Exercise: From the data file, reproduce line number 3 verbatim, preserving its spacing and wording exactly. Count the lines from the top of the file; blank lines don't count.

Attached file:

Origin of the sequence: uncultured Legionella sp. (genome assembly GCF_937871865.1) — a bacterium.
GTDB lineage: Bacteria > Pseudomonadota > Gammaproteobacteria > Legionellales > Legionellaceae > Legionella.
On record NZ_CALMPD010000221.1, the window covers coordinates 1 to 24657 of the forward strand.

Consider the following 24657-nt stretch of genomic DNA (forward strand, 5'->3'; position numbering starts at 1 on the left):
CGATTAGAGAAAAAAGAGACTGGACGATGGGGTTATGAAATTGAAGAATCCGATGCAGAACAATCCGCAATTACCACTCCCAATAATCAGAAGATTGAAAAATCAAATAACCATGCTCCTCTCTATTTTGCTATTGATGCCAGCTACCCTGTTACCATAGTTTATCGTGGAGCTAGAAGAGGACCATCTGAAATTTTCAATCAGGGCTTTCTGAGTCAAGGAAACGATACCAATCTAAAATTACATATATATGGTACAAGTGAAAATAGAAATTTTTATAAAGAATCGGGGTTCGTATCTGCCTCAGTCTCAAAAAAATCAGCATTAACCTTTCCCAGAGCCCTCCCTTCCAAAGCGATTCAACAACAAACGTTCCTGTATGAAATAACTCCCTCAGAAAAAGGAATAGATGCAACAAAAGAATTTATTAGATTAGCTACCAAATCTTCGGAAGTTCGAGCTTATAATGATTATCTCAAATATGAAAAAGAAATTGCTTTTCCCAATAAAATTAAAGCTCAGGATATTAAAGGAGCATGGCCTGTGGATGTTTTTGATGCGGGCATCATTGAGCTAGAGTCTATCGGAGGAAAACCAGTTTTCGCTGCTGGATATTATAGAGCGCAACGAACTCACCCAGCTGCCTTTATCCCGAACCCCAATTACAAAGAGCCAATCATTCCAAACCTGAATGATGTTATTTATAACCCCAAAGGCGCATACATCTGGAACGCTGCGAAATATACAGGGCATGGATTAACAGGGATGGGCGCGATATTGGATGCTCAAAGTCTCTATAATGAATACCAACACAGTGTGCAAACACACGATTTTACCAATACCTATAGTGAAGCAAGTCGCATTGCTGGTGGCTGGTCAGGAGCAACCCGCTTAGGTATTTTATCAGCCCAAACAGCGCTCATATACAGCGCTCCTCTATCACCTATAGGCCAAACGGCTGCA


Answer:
On record NZ_CALMPD010000221.1, the window covers coordinates 1 to 24657 of the forward strand.